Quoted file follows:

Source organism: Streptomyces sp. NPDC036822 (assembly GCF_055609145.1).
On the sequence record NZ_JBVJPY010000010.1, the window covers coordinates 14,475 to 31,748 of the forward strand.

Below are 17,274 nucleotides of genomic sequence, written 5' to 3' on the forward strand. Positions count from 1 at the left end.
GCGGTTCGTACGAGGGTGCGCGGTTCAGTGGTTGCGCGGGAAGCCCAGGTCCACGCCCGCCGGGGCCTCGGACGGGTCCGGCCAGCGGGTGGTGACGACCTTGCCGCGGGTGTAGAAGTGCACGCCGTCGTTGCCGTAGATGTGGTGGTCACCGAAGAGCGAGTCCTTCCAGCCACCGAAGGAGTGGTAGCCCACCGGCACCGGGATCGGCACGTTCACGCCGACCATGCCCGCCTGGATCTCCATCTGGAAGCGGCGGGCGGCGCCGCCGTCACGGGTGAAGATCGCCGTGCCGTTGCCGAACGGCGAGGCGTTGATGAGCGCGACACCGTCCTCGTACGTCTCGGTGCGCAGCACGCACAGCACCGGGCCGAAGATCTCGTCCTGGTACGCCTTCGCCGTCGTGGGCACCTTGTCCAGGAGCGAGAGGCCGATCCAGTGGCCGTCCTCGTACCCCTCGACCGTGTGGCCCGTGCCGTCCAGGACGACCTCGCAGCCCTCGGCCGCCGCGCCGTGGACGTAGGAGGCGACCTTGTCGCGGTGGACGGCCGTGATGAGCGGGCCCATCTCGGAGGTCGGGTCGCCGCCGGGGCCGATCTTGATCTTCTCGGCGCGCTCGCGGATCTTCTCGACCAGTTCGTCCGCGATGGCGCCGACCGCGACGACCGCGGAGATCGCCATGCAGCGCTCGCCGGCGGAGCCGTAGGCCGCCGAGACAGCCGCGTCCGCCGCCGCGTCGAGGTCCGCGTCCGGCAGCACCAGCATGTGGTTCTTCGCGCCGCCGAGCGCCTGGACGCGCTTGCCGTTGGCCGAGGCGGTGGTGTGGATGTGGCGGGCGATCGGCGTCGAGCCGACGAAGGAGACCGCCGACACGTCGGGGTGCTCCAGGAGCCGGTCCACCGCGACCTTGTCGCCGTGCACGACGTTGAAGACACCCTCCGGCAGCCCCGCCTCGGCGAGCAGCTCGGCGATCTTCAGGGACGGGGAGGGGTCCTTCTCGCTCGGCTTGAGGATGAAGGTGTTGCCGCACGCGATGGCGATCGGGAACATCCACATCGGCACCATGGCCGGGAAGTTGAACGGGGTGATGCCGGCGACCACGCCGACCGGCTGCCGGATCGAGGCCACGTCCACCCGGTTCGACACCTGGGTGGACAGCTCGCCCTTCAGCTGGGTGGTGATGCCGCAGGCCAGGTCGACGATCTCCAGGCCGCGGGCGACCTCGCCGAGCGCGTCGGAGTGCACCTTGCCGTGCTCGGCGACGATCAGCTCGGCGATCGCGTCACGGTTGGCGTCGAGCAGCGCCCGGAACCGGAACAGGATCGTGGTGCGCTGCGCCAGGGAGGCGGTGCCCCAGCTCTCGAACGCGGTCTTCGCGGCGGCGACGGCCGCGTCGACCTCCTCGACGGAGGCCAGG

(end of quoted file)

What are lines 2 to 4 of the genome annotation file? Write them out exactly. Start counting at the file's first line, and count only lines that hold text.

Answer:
On the sequence record NZ_JBVJPY010000010.1, the window covers coordinates 14,475 to 31,748 of the forward strand.

Below are 17,274 nucleotides of genomic sequence, written 5' to 3' on the forward strand. Positions count from 1 at the left end.
GCGGTTCGTACGAGGGTGCGCGGTTCAGTGGTTGCGCGGGAAGCCCAGGTCCACGCCCGCCGGGGCCTCGGACGGGTCCGGCCAGCGGGTGGTGACGACCTTGCCGCGGGTGTAGAAGTGCACGCCGTCGTTGCCGTAGATGTGGTGGTCACCGAAGAGCGAGTCCTTCCAGCCACCGAAGGAGTGGTAGCCCACCGGCACCGGGATCGGCACGTTCACGCCGACCATGCCCGCCTGGATCTCCATCTGGAAGCGGCGGGCGGCGCCGCCGTCACGGGTGAAGATCGCCGTGCCGTTGCCGAACGGCGAGGCGTTGATGAGCGCGACACCGTCCTCGTACGTCTCGGTGCGCAGCACGCACAGCACCGGGCCGAAGATCTCGTCCTGGTACGCCTTCGCCGTCGTGGGCACCTTGTCCAGGAGCGAGAGGCCGATCCAGTGGCCGTCCTCGTACCCCTCGACCGTGTGGCCCGTGCCGTCCAGGACGACCTCGCAGCCCTCGGCCGCCGCGCCGTGGACGTAGGAGGCGACCTTGTCGCGGTGGACGGCCGTGATGAGCGGGCCCATCTCGGAGGTCGGGTCGCCGCCGGGGCCGATCTTGATCTTCTCGGCGCGCTCGCGGATCTTCTCGACCAGTTCGTCCGCGATGGCGCCGACCGCGACGACCGCGGAGATCGCCATGCAGCGCTCGCCGGCGGAGCCGTAGGCCGCCGAGACAGCCGCGTCCGCCGCCGCGTCGAGGTCCGCGTCCGGCAGCACCAGCATGTGGTTCTTCGCGCCGCCGAGCGCCTGGACGCGCTTGCCGTTGGCCGAGGCGGTGGTGTGGATGTGGCGGGCGATCGGCGTCGAGCCGACGAAGGAGACCGCCGACACGTCGGGGTGCTCCAGGAGCCGGTCCACCGCGACCTTGTCGCCGTGCACGACGTTGAAGACACCCTCCGGCAGCCCCGCCTCGGCGAGCAGCTCGGCGATCTTCAGGGACGGGGAGGGGTCCTTCTCGCTCGGCTTGAGGATGAAGGTGTTGCCGCACGCGATGGCGATCGGGAACATCCACATCGGCACCATGGCCGGGAAGTTGAACGGGGTGATGCCGGCGACCACGCCGACCGGCTGCCGGATCGAGGCCACGTCCACCCGGTTCGACACCTGGGTGGACAGCTCGCCCTTCAGCTGGGTGGTGATGCCGCAGGCCAGGTCGACGATCTCCAGGCCGCGGGCGACCTCGCCGAGCGCGTCGGAGTGCACCTTGCCGTGCTCGGCGACGATCAGCTCGGCGATCGCGTCACGGTTGGCGTCGAGCAGCGCCCGGAACCGGAACAGGATCGTGGTGCGCTGCGCCAGGGAGGCGGTGCCCCAGCTCTCGAACGCGGTCTTCGCGGCGGCGACGGCCGCGTCGACCTCCTCGACGGAGGCCAGG